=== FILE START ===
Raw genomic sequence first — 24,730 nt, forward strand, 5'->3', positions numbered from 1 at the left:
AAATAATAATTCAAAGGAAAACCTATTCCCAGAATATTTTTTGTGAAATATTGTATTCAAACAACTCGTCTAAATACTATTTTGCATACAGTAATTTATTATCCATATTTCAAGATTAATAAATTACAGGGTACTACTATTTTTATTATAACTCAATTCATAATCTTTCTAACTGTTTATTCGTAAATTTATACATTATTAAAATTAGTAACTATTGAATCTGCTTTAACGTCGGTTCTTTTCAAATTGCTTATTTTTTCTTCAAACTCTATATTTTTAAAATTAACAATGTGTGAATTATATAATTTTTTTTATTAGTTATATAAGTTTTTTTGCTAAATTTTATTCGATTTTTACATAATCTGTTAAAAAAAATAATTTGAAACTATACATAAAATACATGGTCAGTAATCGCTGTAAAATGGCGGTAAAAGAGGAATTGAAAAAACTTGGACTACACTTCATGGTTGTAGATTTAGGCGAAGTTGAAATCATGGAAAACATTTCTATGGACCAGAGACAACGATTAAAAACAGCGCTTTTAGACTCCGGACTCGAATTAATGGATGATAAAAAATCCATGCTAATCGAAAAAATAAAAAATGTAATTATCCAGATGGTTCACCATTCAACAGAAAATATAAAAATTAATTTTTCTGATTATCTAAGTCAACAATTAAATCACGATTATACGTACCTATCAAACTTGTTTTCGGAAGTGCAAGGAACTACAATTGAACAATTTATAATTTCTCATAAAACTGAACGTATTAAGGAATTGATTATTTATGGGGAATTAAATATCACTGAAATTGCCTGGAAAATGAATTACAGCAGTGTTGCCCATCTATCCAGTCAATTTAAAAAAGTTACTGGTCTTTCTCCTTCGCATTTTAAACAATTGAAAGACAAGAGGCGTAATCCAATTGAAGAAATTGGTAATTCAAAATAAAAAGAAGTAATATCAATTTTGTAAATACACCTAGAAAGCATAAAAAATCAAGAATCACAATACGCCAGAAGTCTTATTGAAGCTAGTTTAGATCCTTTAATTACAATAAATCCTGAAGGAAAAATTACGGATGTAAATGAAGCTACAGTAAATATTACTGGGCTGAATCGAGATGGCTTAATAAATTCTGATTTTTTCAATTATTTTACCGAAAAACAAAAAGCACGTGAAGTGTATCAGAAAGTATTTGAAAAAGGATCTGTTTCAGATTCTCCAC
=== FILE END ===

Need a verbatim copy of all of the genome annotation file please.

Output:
Raw genomic sequence first — 24,730 nt, forward strand, 5'->3', positions numbered from 1 at the left:
AAATAATAATTCAAAGGAAAACCTATTCCCAGAATATTTTTTGTGAAATATTGTATTCAAACAACTCGTCTAAATACTATTTTGCATACAGTAATTTATTATCCATATTTCAAGATTAATAAATTACAGGGTACTACTATTTTTATTATAACTCAATTCATAATCTTTCTAACTGTTTATTCGTAAATTTATACATTATTAAAATTAGTAACTATTGAATCTGCTTTAACGTCGGTTCTTTTCAAATTGCTTATTTTTTCTTCAAACTCTATATTTTTAAAATTAACAATGTGTGAATTATATAATTTTTTTTATTAGTTATATAAGTTTTTTTGCTAAATTTTATTCGATTTTTACATAATCTGTTAAAAAAAATAATTTGAAACTATACATAAAATACATGGTCAGTAATCGCTGTAAAATGGCGGTAAAAGAGGAATTGAAAAAACTTGGACTACACTTCATGGTTGTAGATTTAGGCGAAGTTGAAATCATGGAAAACATTTCTATGGACCAGAGACAACGATTAAAAACAGCGCTTTTAGACTCCGGACTCGAATTAATGGATGATAAAAAATCCATGCTAATCGAAAAAATAAAAAATGTAATTATCCAGATGGTTCACCATTCAACAGAAAATATAAAAATTAATTTTTCTGATTATCTAAGTCAACAATTAAATCACGATTATACGTACCTATCAAACTTGTTTTCGGAAGTGCAAGGAACTACAATTGAACAATTTATAATTTCTCATAAAACTGAACGTATTAAGGAATTGATTATTTATGGGGAATTAAATATCACTGAAATTGCCTGGAAAATGAATTACAGCAGTGTTGCCCATCTATCCAGTCAATTTAAAAAAGTTACTGGTCTTTCTCCTTCGCATTTTAAACAATTGAAAGACAAGAGGCGTAATCCAATTGAAGAAATTGGTAATTCAAAATAAAAAGAAGTAATATCAATTTTGTAAATACACCTAGAAAGCATAAAAAATCAAGAATCACAATACGCCAGAAGTCTTATTGAAGCTAGTTTAGATCCTTTAATTACAATAAATCCTGAAGGAAAAATTACGGATGTAAATGAAGCTACAGTAAATATTACTGGGCTGAATCGAGATGGCTTAATAAATTCTGATTTTTTCAATTATTTTACCGAAAAACAAAAAGCACGTGAAGTGTATCAGAAAGTATTTGAAAAAGGATCTGTTTCAGATTCTCCAC